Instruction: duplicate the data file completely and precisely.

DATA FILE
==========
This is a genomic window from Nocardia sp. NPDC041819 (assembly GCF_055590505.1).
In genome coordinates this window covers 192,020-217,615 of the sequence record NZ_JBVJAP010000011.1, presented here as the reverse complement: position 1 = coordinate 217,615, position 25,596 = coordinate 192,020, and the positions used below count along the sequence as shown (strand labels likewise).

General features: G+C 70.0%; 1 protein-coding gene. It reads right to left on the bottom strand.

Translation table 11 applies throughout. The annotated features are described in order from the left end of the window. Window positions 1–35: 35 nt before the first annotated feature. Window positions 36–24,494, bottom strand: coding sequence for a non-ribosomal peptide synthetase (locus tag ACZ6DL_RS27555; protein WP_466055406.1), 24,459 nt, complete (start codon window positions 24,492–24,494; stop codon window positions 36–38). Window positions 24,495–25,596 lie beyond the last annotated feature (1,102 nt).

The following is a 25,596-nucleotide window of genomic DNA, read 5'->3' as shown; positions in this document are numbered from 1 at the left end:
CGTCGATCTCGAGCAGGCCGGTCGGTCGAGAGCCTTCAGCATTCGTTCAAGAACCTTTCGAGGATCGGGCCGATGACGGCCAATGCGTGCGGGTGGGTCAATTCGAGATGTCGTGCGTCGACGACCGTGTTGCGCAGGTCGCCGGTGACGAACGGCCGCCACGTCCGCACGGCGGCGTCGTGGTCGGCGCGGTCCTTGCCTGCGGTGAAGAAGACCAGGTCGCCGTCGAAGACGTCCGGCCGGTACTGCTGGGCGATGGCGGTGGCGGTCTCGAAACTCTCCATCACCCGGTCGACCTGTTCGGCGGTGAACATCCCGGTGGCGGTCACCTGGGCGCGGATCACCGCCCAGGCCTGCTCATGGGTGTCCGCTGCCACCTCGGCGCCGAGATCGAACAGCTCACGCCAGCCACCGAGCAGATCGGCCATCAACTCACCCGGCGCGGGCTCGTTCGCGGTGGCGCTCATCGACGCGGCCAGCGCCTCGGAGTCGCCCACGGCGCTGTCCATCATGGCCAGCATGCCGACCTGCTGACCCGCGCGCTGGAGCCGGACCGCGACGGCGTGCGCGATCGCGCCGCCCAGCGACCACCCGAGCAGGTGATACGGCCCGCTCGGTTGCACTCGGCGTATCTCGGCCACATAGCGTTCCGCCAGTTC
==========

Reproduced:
This is a genomic window from Nocardia sp. NPDC041819 (assembly GCF_055590505.1).
In genome coordinates this window covers 192,020-217,615 of the sequence record NZ_JBVJAP010000011.1, presented here as the reverse complement: position 1 = coordinate 217,615, position 25,596 = coordinate 192,020, and the positions used below count along the sequence as shown (strand labels likewise).

General features: G+C 70.0%; 1 protein-coding gene. It reads right to left on the bottom strand.

Translation table 11 applies throughout. The annotated features are described in order from the left end of the window. Window positions 1–35: 35 nt before the first annotated feature. Window positions 36–24,494, bottom strand: coding sequence for a non-ribosomal peptide synthetase (locus tag ACZ6DL_RS27555; protein WP_466055406.1), 24,459 nt, complete (start codon window positions 24,492–24,494; stop codon window positions 36–38). Window positions 24,495–25,596 lie beyond the last annotated feature (1,102 nt).

The following is a 25,596-nucleotide window of genomic DNA, read 5'->3' as shown; positions in this document are numbered from 1 at the left end:
CGTCGATCTCGAGCAGGCCGGTCGGTCGAGAGCCTTCAGCATTCGTTCAAGAACCTTTCGAGGATCGGGCCGATGACGGCCAATGCGTGCGGGTGGGTCAATTCGAGATGTCGTGCGTCGACGACCGTGTTGCGCAGGTCGCCGGTGACGAACGGCCGCCACGTCCGCACGGCGGCGTCGTGGTCGGCGCGGTCCTTGCCTGCGGTGAAGAAGACCAGGTCGCCGTCGAAGACGTCCGGCCGGTACTGCTGGGCGATGGCGGTGGCGGTCTCGAAACTCTCCATCACCCGGTCGACCTGTTCGGCGGTGAACATCCCGGTGGCGGTCACCTGGGCGCGGATCACCGCCCAGGCCTGCTCATGGGTGTCCGCTGCCACCTCGGCGCCGAGATCGAACAGCTCACGCCAGCCACCGAGCAGATCGGCCATCAACTCACCCGGCGCGGGCTCGTTCGCGGTGGCGCTCATCGACGCGGCCAGCGCCTCGGAGTCGCCCACGGCGCTGTCCATCATGGCCAGCATGCCGACCTGCTGACCCGCGCGCTGGAGCCGGACCGCGACGGCGTGCGCGATCGCGCCGCCCAGCGACCACCCGAGCAGGTGATACGGCCCGCTCGGTTGCACTCGGCGTATCTCGGCCACATAGCGTTCCGCCAGTTC